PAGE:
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Introduction

  1. Top of page
  2. Introduction
  3. Telomeres and cell replication
  4. Oligonucleotides and skin photoprotection
  5. Oligonucleotides and cancer
  6. Recent work and final perspectives
  7. References

Eukaryotic cells have evolved an intricate system of responses to genotoxic stress ranging from transient cell cycle arrest, presumably to allow time for DNA repair, to cell death by apoptosis, to eliminate cells that have experienced such massive damage that repair is not possible. In addition, these DNA damage responses can also induce protective mechanisms that can ‘prime’ the cell to better tolerate future assaults. Most somatic cells also respond to advanced age and excessive proliferation by mechanisms similar to those induced by DNA damage, to either permanently remove the cell from the cell cycle (replicative senescence) or kill the cell by apoptosis. It is generally considered that these responses to proliferative ageing, largely controlled by telomeres, large tracts of repetitive DNA that cap chromosome ends (Fig. 1), protect the organism from uncontrolled cell proliferation (carcinogenesis). Unfortunately, while DNA damage responses can be used therapeutically to treat a variety of hyperproliferative disorders, ranging from psoriasis (phototherapy) to cancer (chemotherapy), actual DNA damage runs the risk of increasing mutations and eventually can increase the risk of cancer. Clearly, methods to enhance cellular protection against genotoxic stress and uncontrolled proliferation without concomitant DNA damage would be beneficial.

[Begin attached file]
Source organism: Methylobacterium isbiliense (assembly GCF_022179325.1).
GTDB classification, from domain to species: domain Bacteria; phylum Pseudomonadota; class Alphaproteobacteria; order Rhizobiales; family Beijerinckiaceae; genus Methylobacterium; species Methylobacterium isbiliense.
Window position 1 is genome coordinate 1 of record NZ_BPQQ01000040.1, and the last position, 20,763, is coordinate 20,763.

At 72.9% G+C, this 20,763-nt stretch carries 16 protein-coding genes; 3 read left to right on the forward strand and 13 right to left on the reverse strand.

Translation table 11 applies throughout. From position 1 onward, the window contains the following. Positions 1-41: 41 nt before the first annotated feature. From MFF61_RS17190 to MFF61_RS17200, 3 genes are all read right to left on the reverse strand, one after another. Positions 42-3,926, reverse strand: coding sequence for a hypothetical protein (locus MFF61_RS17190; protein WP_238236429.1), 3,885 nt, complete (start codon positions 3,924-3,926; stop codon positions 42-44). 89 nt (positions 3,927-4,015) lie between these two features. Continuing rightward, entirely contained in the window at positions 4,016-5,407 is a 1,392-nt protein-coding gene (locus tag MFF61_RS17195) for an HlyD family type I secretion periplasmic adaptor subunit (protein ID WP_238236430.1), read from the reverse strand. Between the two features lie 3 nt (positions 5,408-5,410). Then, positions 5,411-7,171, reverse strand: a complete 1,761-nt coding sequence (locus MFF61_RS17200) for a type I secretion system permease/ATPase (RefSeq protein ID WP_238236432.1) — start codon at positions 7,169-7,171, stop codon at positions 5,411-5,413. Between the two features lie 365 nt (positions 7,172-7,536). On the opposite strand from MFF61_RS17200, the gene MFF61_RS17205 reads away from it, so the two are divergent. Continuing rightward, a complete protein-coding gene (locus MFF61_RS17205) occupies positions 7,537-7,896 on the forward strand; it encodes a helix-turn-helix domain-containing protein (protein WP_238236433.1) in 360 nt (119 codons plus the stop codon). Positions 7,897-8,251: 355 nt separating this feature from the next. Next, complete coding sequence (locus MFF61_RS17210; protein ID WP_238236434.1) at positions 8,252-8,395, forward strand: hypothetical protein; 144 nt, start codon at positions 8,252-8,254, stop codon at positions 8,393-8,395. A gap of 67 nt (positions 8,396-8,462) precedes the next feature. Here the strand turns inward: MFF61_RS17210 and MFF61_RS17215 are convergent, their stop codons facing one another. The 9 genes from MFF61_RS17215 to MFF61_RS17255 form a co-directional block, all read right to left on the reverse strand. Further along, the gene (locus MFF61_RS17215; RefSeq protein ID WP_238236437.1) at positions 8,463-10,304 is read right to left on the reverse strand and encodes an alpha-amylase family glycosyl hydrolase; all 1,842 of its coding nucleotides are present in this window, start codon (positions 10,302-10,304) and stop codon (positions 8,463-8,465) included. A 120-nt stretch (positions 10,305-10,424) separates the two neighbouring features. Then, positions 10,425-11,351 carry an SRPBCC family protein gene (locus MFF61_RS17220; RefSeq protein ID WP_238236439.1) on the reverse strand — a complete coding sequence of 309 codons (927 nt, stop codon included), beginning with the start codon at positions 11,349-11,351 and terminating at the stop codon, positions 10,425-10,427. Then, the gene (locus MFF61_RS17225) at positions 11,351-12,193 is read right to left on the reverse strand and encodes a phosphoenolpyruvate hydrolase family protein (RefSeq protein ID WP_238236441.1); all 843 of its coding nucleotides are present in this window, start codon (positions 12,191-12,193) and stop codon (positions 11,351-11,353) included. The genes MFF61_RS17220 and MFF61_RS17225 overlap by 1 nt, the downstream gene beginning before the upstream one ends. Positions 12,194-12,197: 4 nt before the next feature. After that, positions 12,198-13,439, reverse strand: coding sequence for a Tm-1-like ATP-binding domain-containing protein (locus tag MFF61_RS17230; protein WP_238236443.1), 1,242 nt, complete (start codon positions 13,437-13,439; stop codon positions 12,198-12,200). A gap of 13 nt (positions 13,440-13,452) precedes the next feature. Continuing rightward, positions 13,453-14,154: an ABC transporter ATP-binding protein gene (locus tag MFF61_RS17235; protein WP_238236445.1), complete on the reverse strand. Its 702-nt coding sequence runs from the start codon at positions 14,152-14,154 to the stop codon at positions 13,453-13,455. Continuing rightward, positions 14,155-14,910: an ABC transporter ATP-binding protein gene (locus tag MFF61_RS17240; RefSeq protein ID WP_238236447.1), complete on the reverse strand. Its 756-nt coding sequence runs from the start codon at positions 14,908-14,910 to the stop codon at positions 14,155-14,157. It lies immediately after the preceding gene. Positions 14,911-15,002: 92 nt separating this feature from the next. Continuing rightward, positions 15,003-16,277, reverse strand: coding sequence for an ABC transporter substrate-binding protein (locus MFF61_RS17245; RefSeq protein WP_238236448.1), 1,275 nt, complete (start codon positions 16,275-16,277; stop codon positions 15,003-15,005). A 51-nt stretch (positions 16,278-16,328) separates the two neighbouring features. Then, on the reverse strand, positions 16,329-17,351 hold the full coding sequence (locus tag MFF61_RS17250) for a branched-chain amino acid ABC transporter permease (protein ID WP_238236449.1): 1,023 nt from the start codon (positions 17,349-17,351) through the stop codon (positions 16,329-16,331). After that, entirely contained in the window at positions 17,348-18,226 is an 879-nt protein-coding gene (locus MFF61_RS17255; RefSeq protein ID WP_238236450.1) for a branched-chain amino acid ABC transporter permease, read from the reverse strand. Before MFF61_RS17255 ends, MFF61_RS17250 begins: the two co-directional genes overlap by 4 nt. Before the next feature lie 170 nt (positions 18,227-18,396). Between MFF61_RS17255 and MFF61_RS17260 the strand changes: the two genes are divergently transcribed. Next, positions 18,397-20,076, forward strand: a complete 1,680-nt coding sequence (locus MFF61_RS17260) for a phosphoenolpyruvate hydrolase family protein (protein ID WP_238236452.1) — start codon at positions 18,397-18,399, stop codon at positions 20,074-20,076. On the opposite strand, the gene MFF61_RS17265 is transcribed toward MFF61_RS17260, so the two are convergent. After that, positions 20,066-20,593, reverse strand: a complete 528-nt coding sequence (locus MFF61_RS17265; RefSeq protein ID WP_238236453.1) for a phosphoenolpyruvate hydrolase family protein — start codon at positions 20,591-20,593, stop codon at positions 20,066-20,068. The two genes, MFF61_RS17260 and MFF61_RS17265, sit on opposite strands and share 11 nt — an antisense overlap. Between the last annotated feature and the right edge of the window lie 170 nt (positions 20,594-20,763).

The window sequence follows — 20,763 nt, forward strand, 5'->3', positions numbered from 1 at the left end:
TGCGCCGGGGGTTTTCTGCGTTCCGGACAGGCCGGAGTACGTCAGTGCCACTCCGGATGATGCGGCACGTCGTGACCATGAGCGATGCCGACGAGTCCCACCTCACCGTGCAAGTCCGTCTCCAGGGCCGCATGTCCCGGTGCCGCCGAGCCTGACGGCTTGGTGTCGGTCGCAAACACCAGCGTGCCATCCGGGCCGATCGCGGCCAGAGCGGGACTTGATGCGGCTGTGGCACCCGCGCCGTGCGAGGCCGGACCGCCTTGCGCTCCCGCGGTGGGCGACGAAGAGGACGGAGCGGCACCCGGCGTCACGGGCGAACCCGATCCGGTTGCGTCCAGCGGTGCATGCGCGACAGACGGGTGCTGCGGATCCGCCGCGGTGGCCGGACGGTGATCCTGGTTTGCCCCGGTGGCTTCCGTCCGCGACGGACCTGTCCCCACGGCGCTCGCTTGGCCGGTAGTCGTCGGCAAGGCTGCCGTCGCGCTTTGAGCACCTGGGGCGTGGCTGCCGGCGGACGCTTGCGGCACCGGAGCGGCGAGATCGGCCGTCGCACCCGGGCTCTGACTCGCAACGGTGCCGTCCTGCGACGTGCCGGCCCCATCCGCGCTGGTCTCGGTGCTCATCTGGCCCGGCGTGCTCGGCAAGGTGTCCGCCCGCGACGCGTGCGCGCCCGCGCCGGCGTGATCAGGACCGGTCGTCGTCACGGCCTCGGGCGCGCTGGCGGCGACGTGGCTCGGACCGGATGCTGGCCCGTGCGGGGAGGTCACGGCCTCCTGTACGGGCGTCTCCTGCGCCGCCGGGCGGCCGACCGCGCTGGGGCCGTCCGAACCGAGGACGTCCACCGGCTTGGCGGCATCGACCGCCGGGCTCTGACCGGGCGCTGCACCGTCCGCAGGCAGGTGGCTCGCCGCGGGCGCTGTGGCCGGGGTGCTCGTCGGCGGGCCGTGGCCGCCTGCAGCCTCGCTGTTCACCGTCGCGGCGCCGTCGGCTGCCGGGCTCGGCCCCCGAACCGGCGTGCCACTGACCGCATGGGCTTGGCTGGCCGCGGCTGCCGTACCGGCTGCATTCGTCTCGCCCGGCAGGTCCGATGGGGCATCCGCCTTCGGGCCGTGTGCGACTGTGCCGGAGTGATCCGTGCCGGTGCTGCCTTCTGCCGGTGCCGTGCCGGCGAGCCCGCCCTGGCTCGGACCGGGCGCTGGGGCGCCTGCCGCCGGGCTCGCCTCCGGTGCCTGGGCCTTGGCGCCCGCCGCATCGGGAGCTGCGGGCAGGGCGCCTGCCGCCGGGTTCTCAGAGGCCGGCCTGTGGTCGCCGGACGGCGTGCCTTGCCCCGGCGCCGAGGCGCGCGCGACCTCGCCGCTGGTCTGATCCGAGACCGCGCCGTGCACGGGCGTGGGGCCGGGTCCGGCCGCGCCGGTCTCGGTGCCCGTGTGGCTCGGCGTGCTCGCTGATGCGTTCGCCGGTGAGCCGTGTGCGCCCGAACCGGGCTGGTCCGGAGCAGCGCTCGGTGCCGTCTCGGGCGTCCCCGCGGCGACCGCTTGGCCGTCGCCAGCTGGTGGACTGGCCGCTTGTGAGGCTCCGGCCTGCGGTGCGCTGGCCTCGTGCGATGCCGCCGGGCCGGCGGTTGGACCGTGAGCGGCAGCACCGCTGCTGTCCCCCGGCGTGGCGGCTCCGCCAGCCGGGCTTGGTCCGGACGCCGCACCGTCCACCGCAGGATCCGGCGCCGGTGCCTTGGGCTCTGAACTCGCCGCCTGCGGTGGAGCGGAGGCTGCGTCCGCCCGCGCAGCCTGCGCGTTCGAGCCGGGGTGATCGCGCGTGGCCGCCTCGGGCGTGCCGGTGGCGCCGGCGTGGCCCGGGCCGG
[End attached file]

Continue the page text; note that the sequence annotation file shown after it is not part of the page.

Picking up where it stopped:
image

Figure 1.  Telomeres are located at the ends of chromosomes. Metaphase spreads of normal human fibroblast chromosomes were hybridized with a telomere-specific probe (red). The chromatin has been stained with DAPI (blue). Each metaphase chromosome contains two telomeres with the metaphase pairs containing four.

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This article will focus on the use of small DNA oligonucleotides to induce protective and anitproliferative DNA damage responses in normal and transformed mammalian cells without actually damaging the cellular DNA and will emphasize effects in skin. Because these oligonucleotides do not cause DNA damage, we prefer to refer to these responses as ‘DNA damage-like’ responses. We will start with a review of telomere structure and function, the basic information that is necessary to understand the genesis of this work. We will then discuss the uses of these oligonucleotide-induced DNA damage-like responses in skin photoprotection and as an anti-cancer therapy. Finally, we will discuss recent findings about the mechanism of action of these oligonucleotides, the implications for normal telomere functions and areas for future studies.

Telomeres and cell replication

  1. Top of page
  2. Introduction
  3. Telomeres and cell replication
  4. Oligonucleotides and skin photoprotection
  5. Oligonucleotides and cancer
  6. Recent work and final perspectives
  7. References

Replication of normal mammalian cells is limited by a proliferative arrest called replicative senescence, suggested to be a fundamental defense against cancer (1). This state in fibroblasts is largely dependent on the p53 tumor suppressor pathway (2–6), and inactivation of this pathway can lead to escape from replicative senescence. Some evidence also suggests that the retinoblastoma protein tumor suppressor (pRb) pathway may present an additional barrier to proliferation in fibroblasts and both the p53 and pRb pathways appear to cause senescence in human epithelial cells (4,5).